The IRS posted guidance to its website on January 21 explaining how nonprofits can seek refunds of the "parking tax." As described in our prior alert, Section 512(a)(7) of the Internal Revenue Code had imposed a 21% tax on employee transportation benefit expenses incurred by nonprofits. In December 2019, Congress passed legislation to retroactively repeal the so-called parking tax, however, opening the door for the many nonprofits that had already paid the tax to seek refunds.
Procedure for Claiming Refunds
To claim a refund of the tax reported on its Form 990-T for 2017 or 2018 under Section 512(a)(7), a nonprofit should file an amended Form 990-T and write "Amended Return" at the top. If the amended return is filed only to claim a refund due to the repeal of Section 512(a)(7), nonprofits should write "Amended Return – Section 512(a)(7) Repeal" at the top instead. Nonprofits should then complete the Form 990 T, as they originally did, except with regard to the parking tax. For example, for an amended 990-T for fiscal year 2017, nonprofits should reduce the amount entered on Line 12 (or the other line on which the nonprofit entered the transportation fringe benefits incurred) by the amount of transportation fringe benefits incurred. Nonprofits that did not have any other unrelated business income for fiscal year 2017 should simply enter "0" on the line on which they originally reported the transportation fringe benefits incurred. For an amended Form 990-T for 2018, nonprofits should enter "0" on Line 34 (transportation fringe benefits). The treatment is different for the two years because the IRS had time to update the form in relation to parking tax for the 2018 filing cycle.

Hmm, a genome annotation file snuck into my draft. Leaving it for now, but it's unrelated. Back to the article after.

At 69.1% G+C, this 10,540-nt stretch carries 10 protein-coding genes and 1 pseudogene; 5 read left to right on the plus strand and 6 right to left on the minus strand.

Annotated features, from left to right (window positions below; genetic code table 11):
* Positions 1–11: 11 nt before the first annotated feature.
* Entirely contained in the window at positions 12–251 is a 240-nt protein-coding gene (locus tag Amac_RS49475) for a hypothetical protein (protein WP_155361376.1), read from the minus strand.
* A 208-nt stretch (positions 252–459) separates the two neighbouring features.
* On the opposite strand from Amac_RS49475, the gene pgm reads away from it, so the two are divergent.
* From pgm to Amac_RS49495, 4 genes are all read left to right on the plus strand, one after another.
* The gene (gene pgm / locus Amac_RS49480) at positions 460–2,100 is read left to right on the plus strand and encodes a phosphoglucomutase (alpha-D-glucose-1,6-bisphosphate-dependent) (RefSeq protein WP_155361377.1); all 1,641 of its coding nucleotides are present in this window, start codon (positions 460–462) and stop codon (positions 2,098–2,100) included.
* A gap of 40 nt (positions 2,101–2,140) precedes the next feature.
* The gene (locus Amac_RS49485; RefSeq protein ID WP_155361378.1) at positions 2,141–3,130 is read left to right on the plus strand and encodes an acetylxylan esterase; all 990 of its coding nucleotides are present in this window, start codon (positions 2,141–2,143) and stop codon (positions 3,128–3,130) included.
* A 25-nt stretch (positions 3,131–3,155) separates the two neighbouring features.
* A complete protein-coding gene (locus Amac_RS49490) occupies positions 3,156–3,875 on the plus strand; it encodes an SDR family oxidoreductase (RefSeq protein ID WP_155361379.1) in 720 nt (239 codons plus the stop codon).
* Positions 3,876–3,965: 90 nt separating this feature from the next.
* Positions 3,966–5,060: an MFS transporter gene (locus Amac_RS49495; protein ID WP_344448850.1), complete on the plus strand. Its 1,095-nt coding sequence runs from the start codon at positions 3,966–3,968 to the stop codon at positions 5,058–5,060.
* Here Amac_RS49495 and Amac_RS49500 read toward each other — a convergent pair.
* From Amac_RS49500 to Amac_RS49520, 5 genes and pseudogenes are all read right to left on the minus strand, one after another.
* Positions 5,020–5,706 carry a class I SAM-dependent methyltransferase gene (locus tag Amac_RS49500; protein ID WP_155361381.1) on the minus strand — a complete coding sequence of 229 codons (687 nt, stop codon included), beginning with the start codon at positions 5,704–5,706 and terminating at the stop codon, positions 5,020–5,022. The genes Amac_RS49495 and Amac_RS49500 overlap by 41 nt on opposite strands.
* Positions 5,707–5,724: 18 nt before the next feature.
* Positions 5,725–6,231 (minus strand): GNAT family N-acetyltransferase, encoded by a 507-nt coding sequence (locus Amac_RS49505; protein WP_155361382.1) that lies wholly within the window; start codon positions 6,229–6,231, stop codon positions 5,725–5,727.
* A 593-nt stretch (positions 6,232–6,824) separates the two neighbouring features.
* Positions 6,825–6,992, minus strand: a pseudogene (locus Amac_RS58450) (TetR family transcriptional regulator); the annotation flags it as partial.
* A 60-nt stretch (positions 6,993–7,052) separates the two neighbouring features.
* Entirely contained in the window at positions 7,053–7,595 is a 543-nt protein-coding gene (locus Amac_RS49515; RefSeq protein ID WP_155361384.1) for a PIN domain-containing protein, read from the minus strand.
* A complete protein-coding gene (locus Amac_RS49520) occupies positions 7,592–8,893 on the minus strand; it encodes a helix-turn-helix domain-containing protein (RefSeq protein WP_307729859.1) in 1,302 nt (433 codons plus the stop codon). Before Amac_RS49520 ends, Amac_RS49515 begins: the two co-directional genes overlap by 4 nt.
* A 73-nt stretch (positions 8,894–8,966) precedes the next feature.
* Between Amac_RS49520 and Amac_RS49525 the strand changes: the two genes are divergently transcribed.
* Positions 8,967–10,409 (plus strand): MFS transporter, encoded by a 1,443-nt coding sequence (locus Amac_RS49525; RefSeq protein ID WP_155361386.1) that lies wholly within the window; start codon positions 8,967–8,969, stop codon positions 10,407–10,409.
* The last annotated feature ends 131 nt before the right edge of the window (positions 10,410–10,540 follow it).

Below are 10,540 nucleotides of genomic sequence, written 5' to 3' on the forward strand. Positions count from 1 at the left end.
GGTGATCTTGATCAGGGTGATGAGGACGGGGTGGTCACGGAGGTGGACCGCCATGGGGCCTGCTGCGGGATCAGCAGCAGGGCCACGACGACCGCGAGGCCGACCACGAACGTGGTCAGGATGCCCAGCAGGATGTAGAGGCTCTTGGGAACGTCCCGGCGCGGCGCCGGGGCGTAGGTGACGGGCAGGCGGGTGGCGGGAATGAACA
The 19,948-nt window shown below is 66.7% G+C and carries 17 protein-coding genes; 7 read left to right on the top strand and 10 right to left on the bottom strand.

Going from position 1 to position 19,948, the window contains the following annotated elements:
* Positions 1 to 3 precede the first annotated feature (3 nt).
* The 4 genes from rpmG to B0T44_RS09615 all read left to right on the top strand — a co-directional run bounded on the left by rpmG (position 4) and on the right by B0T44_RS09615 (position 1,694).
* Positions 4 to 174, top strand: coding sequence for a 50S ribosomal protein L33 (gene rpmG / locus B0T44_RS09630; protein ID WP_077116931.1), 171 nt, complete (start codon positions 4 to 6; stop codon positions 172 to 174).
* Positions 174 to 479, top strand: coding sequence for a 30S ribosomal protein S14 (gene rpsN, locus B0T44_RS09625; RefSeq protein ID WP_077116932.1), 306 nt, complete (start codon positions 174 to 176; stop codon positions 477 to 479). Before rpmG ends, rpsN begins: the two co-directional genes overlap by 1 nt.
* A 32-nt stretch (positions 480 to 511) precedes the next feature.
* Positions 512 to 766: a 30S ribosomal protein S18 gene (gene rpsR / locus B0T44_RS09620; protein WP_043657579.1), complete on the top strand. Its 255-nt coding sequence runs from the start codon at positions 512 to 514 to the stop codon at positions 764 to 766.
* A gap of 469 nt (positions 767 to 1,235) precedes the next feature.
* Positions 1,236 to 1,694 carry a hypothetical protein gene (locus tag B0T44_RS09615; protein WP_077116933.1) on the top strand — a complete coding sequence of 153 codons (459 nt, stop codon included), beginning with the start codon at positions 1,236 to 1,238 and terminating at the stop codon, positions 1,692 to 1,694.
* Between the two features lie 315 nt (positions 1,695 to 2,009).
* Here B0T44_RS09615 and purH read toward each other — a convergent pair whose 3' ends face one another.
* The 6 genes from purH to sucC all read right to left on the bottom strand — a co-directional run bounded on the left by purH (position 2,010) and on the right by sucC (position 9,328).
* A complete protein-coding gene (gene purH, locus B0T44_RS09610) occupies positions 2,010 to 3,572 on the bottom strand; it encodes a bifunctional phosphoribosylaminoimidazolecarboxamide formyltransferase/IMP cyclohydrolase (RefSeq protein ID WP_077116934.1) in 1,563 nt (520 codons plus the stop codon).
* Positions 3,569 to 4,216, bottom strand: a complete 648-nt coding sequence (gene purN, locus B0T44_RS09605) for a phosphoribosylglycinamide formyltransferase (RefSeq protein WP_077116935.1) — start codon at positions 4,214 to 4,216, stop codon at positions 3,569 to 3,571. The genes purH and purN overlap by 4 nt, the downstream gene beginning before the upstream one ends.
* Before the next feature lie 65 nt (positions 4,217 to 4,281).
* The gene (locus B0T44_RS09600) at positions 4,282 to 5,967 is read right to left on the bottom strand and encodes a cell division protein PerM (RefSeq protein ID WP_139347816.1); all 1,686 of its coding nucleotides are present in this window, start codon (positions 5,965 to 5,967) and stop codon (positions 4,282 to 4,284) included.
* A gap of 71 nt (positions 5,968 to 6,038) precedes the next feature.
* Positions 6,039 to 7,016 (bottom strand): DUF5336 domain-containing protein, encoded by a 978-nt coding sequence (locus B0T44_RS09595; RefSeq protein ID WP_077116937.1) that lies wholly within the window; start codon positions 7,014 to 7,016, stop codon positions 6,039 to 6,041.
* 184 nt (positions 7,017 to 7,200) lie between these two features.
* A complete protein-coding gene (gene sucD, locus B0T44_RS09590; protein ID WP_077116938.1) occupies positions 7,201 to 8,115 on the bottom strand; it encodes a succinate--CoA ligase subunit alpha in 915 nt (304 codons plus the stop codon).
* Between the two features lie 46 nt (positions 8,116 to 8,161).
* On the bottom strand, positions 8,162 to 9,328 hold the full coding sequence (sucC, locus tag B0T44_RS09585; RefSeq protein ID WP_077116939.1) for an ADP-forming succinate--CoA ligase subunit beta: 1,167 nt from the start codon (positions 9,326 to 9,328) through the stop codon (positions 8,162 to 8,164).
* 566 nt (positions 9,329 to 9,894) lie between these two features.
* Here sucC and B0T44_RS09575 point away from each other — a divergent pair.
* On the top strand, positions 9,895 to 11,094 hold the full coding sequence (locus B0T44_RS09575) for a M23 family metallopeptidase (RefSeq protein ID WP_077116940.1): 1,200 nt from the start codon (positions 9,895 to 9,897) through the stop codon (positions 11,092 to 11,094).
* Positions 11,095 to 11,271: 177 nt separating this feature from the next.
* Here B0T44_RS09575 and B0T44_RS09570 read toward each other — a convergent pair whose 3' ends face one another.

Additional Considerations – Timing Issues and State Tax Refunds
Nonprofits should remember that statutes of limitations apply to refund claims. Typically, a refund cannot be claimed after the later of (i) three years from the time the original Form 990 T was filed; or (ii) two years from the time the tax was paid.
Nonprofits that paid state income taxes based on Section 512(a)(7) should also consider filing amended state tax returns to claim refunds of state taxes. Nonprofits should follow the applicable state's regular refund procedure, unless the state issues other guidance.
Nonprofits that paid estimated taxes in 2019 based on Section 512(a)(7) might have to wait until they file their Form 990-T for 2019 to claim a refund of the estimated tax paid unless the IRS begins automatically generating these refunds.
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The IRS guidance is a welcome response to the nonprofit community's request for prompt clarification on the steps required to obtain refunds of the parking tax.
If you have questions or would like more information on these issues, please contact Venable's Nonprofit Organizations Practice.